This year Weight Watchers has decided to slow their role and introduce small changes one week at a time. This week we learned that the daily points target is now variable. Each member can choose to increase or decrease their points target by 3 points each day. Everyone in my meeting was fairly calm about this change, especially compared to the crazy bitching that happened last year. Honestly, I was throwing more of a fit than anyone else in the room. I understand that this change is supposed to make the plan more flexible giving lifelong behavior change a shot, but I am worried that this level of variability will muddy the water. My personal weight loss journey has been super inconsistent. I will frequently lose 6 pounds one week and gain 3 the next. For me I know that as long as the overall trend is going down then I am fine, but almost every Saturday morning I talk to a member who is ready to jump off a cliff because they gained .2 pounds. Here is my weight loss tracker for the year (not a seismograph of the great New England earthquake of 2011).

 

I honestly think most of the people in my meeting will lose weight this week. I think any change makes you a lot more diligent. Last year everyone had gotten lazy by this point in the year and the introduction of new points values meant that everyone had to start from scratch and re-learn a new system. This meant no more relying on memory and half-ass measuring. It meant getting down to business and really tracking everything. Obviously a heightened sensitivity leads to better results.

So how did I end up in weight watchers…other than being a hired spy of course?

My whole family is on the chubby side. I managed to stay in a pretty normal weight range until high school because I was a three season athlete, until I separated my shoulder playing volleyball and then shattered my collarbone playing fast-pitch softball. I had never really learned how to cope with stress without hitting balls, and had always been able to eat whatever I wanted because I was always in training for something. I gained 20 pounds during the last two years of high school, and another 20 pounds in college. I maintained as slightly plump until I started working at Continuum. I was under so much stress and traveling so much that I ended up gaining 50 pounds in less than a year. The crazy thing was, I was too busy to even notice that I was slowly killing myself. It wasn’t until I went to Weight Watchers for work that I realized how out of control my weight had gotten. Three months later I quit my job at Continuum because it became clear that I was never going to be able to put myself and my health first while working 80-100 hour weeks.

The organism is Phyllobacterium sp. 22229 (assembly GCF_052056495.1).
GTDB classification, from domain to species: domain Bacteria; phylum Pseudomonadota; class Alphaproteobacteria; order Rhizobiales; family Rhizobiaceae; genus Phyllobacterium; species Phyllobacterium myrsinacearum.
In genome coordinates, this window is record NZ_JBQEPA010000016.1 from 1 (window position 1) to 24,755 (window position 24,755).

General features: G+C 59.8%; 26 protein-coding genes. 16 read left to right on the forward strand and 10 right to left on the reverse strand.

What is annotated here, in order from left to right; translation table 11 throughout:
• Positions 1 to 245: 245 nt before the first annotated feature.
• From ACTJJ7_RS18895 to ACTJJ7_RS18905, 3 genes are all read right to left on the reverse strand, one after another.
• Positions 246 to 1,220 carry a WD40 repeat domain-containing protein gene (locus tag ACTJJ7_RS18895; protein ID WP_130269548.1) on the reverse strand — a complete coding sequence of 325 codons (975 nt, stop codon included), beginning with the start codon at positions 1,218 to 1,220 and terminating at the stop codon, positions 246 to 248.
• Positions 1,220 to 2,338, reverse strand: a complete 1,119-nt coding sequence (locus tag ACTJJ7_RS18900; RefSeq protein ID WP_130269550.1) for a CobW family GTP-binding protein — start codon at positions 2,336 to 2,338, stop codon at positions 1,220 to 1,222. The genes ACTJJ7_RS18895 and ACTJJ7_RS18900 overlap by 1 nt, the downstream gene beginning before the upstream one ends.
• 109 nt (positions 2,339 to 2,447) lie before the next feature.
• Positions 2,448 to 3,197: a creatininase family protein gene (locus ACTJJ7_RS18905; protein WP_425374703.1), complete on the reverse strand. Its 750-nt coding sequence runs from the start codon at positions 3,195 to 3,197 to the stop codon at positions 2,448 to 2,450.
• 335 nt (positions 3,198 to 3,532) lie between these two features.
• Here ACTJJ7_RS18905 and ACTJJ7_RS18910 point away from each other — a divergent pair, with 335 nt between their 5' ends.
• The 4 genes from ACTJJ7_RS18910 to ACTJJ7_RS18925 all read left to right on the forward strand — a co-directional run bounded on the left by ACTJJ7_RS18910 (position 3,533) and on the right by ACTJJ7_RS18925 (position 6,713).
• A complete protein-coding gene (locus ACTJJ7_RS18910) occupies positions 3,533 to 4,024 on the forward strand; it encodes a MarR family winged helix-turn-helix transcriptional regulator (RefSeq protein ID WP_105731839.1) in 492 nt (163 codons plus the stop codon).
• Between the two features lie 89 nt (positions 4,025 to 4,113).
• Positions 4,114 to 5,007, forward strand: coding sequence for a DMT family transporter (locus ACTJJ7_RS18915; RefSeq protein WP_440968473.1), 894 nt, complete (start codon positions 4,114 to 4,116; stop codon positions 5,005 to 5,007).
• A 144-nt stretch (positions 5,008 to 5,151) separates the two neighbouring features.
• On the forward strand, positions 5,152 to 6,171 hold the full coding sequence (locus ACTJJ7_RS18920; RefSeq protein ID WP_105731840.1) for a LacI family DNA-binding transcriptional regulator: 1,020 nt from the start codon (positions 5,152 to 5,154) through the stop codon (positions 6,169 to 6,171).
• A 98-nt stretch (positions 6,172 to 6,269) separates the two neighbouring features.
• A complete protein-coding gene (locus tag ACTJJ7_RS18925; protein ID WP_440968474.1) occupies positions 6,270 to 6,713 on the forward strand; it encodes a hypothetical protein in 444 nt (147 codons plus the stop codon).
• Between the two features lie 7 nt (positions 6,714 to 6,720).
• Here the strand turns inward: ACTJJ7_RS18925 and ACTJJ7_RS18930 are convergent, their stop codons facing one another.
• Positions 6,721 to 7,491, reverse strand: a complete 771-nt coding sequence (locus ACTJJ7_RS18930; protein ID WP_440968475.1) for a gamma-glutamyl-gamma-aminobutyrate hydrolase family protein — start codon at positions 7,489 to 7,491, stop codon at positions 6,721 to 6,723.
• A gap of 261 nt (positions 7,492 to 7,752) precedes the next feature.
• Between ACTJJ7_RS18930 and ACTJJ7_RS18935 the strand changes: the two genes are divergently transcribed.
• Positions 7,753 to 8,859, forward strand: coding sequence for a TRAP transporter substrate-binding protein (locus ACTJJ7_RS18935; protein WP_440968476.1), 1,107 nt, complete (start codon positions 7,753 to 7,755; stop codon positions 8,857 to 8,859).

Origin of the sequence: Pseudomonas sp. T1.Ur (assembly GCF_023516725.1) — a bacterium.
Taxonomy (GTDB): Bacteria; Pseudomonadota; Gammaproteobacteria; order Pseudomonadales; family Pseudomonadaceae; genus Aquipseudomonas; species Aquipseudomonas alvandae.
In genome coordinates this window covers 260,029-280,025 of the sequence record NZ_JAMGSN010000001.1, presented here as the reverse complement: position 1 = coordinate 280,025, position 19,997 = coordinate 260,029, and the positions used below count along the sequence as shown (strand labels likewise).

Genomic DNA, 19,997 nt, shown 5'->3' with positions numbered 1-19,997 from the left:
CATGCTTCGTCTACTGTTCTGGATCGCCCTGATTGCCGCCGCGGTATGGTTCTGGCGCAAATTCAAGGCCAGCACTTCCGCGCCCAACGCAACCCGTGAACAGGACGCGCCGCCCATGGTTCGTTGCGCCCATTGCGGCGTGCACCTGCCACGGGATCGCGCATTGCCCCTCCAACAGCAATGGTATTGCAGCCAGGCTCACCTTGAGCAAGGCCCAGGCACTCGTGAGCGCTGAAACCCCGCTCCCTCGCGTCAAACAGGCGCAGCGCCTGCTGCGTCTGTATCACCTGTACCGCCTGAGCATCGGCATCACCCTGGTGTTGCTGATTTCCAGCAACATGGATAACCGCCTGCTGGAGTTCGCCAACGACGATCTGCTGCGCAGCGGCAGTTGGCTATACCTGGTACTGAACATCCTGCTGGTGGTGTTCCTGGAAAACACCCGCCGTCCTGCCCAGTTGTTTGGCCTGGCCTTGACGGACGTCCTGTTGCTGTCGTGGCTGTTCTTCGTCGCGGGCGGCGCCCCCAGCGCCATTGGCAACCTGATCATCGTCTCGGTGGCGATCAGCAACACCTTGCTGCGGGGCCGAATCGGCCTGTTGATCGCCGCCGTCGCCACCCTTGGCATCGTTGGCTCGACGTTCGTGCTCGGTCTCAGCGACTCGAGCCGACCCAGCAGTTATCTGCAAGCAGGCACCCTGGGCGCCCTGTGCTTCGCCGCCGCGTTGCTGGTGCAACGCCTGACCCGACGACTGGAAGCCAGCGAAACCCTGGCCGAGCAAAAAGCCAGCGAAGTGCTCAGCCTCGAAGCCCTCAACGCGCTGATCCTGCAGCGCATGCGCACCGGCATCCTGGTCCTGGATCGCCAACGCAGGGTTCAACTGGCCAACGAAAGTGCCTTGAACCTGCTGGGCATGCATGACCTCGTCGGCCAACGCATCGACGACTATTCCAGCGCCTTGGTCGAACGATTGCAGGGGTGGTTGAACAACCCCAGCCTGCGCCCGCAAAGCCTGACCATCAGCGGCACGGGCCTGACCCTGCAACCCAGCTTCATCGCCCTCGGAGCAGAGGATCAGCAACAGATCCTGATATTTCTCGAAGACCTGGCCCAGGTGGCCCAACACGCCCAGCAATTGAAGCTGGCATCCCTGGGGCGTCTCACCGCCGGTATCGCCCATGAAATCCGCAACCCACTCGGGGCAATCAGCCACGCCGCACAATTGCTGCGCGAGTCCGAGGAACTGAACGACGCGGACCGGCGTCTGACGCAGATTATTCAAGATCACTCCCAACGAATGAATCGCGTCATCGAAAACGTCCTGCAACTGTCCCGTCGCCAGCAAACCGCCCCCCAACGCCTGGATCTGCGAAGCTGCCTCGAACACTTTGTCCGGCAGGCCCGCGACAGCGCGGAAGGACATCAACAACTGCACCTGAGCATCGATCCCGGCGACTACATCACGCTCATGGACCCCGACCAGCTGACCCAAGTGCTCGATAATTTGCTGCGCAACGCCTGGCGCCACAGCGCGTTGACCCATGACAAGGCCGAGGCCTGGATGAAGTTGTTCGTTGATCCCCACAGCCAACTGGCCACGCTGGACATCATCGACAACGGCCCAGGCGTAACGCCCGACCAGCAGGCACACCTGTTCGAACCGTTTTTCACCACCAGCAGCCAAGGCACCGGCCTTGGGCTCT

After that first week of Weight Watchers I was in it to win it. I have made amazing behavior changes in the last 15 months. I have learned how to identify my triggers (stress) and have developed techniques for getting through stressful situations.

Zimmerman, Olsen, & Bosworth created what they call The Change Model. I have added some sas to their model.  

 

Have you ever tried any major behavior change like quitting smoking, increasing exercise, abstaining from alcohol or losing weight? How did it go? Did your journey follow The Change Model? Did you ever experience any relapse? How did you bounce back?